02-22-2013 08:35 AM
Chinese importers have booked up to nine cargoes of U.S. soybeans this week for shipment beginning next month, with port congestion in Brazil likely to delay shipments from South America's largest exporter, trade sources said on Thursday. At least two of those cargoes, each containing between 50,000 and 60,000 tonnes, were previous Chinese purchases of Brazilian soybeans that were switched to U.S. Gulf shipment due to backups at Brazilian ports of up to 40 days, they said. The remainder included prior purchases by the world's largest soy importer that were switched to shipment from the U.S. Pacific Northwest, a more direct route from the United States to Asia, or new purchases, they said. Reuters
02-22-2013 09:20 AM
There are nearly 30,000 people participating in the strike all over Brazil. In Santos alone, there are three thousand people that stopped working. This comes at the worst moment, when Brazil will start to ship a record grain crop. And yes, the first meeting will happen in Brasília between the workers and the government in order to negotiate the end of the strike.
This is usual in Brazil when privatizations or concessions are announced. There isn't much information about what is going to happen in the next few weeks with soybean shippings. Will let you know guys as soon as possible if a deal is reached.
02-22-2013 09:42 AM
The nine soybean ships purchased by China from the US happened because of the already predicted delays at the Brazilian ports. New purchases from the US might happen with the strike.
02-22-2013 10:00 AM
U.S. Corn Supply/Demand (mln bu)
USDA USDA USDA USDA
10/11 11/12 12/13 13/14
Planted 88.2 91.9 97.2 96.5
Harvested 81.4 84.0 87.4 88.8
Yield (bpa) 152.8 147.2 123.4 163.5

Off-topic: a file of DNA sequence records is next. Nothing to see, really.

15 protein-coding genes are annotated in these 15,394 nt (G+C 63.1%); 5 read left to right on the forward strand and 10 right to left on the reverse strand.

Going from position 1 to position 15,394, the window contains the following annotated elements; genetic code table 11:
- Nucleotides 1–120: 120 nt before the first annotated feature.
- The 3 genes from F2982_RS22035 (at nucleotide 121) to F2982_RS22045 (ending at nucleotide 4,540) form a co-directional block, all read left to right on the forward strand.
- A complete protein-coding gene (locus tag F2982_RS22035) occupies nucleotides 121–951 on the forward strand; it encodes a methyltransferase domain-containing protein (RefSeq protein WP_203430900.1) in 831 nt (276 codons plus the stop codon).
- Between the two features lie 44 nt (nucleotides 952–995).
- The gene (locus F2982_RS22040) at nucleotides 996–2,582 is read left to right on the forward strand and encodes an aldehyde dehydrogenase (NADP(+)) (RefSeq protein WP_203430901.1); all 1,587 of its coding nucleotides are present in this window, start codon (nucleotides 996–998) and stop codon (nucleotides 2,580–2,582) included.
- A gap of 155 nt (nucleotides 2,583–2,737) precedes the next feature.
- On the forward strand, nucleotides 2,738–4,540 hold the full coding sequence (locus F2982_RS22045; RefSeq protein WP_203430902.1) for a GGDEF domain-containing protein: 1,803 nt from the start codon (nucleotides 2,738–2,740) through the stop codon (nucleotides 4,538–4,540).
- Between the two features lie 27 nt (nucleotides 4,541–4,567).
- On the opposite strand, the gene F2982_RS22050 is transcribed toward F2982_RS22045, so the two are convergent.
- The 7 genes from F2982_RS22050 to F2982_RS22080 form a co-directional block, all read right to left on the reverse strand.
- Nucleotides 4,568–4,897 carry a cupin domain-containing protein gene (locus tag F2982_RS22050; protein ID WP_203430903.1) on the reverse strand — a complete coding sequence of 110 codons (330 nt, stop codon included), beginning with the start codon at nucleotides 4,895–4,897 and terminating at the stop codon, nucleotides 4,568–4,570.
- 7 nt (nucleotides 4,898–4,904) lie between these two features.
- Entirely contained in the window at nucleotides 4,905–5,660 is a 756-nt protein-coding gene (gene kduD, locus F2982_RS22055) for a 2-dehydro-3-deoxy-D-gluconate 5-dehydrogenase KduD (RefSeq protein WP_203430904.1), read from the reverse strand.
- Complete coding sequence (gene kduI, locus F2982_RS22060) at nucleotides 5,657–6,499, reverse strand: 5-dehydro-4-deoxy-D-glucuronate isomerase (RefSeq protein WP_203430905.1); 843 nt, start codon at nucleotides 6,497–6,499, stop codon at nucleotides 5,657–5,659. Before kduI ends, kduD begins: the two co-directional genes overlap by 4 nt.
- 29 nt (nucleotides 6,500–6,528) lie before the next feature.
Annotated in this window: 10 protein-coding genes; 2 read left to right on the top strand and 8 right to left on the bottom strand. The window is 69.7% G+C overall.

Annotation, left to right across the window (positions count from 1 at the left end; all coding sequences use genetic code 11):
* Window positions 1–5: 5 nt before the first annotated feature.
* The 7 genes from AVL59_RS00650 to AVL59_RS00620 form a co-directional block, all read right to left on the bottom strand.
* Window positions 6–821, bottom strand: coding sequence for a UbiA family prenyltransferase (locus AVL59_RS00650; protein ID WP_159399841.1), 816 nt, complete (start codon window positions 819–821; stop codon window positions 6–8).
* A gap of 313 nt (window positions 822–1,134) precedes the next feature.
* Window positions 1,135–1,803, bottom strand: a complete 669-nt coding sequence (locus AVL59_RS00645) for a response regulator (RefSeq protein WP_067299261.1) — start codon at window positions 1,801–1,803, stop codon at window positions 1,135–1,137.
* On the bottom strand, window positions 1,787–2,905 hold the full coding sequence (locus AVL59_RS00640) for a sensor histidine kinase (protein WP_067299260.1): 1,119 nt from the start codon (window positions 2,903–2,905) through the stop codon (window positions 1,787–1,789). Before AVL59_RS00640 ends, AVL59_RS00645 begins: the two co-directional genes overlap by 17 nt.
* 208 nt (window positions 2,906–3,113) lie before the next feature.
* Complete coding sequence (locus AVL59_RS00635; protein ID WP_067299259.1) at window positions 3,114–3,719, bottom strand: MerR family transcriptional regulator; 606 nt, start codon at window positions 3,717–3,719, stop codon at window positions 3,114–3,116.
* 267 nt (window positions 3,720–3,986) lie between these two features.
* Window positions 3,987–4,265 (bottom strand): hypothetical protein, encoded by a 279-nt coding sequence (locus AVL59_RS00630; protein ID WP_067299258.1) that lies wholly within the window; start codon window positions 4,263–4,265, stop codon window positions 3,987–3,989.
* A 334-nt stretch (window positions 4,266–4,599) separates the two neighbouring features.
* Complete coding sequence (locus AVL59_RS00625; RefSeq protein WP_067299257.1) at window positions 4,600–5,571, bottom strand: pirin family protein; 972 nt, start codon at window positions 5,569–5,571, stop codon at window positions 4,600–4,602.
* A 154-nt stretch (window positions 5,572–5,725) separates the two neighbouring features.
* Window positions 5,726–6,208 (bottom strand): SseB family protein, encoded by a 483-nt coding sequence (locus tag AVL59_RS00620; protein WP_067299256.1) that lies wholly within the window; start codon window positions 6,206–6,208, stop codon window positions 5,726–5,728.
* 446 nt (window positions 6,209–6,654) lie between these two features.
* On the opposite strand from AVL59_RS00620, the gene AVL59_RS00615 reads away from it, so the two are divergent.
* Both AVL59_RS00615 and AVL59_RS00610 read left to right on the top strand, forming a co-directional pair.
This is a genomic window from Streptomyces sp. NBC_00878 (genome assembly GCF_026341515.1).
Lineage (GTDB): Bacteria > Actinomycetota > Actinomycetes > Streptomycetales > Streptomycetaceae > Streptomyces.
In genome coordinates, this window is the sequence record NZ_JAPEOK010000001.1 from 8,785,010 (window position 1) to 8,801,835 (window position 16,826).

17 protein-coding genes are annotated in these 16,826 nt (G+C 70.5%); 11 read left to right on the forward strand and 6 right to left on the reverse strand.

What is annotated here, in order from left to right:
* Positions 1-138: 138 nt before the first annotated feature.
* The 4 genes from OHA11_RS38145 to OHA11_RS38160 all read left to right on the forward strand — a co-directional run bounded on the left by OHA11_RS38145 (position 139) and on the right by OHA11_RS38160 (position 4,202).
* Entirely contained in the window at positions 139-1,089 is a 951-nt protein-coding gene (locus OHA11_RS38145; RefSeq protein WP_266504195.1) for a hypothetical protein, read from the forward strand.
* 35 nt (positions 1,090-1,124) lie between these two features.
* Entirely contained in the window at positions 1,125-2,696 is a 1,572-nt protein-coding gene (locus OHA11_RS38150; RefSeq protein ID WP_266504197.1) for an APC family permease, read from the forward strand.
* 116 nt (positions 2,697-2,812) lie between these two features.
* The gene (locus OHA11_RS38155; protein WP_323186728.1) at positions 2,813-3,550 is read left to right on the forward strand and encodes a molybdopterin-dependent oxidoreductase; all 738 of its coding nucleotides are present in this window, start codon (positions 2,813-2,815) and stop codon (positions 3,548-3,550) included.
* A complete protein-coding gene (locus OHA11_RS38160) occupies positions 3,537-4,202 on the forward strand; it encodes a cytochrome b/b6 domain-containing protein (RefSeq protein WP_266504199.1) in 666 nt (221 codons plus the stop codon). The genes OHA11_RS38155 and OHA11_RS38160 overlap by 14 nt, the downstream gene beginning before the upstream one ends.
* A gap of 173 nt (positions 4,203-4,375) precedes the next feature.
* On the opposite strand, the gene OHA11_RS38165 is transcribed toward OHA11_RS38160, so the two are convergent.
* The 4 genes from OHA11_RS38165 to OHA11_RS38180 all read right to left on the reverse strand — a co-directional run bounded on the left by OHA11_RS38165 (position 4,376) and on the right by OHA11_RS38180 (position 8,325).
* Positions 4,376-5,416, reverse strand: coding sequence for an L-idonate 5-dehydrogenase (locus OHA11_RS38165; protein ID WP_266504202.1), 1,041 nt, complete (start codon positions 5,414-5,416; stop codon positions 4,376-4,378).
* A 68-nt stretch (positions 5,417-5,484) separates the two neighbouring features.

Carryin 1708 1128 989 632
Am I the only one, who noticed that we are supposed to have about 1/3 less corn, before harvest, than we did last year, when corn was $8?
02-22-2013 10:10 AM
Overnight, we have had some of the end-users/buyers of soybeans increase there basis level by over 20 cents. This is on top of an already good basis level compared to an average year. So, along with corn here in Northern Iowa, the buyers of beans must be having trouble sourcing beans. Most of the beans were sold much earler in my area when they were higher priced. Not to many beans in the Tin Cans left in my area. This along with the shortage of corn in my area will get very interesting around planting time when many guys don't ever deliver grain because they are busy planting.
02-22-2013 10:13 AM
It doesn't matter what the carry in is, the USDA already told us prices will go down because of a record new corn crop. I am going to take the USDA numbers to the bank.....NOT
02-22-2013 10:34 AM
The government in Brazil, port authorities, and union workers have reached a settlement about the strike. The strike is now suspended. Negotiations and a possible new strike should start at March 15th.
02-22-2013 10:40 AM - edited 02-22-2013 10:55 AM
A couple of interesting links pertaining to corn --
and the image (chart) from that article --
And, one reason the USDA yield outlook might again be overly optimistic --
I think someone has already posted the national drought map comparisons.
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02-22-2013 10:50 AM
Marketeye yes, 99 years out of 100 it doesn't pay to store beans for very long. I store some on one farm I have because the Tin Cans are there and my Custom Farming guys can't always get them delivered in the fall because of the long wait at the bean end-users plants during harvest. Sometimes, I price these beans for delivery in January to try and even out my yearly income for taxes. But as mentioned, it is always best not to store beans, it just never seems to be a good economic choice.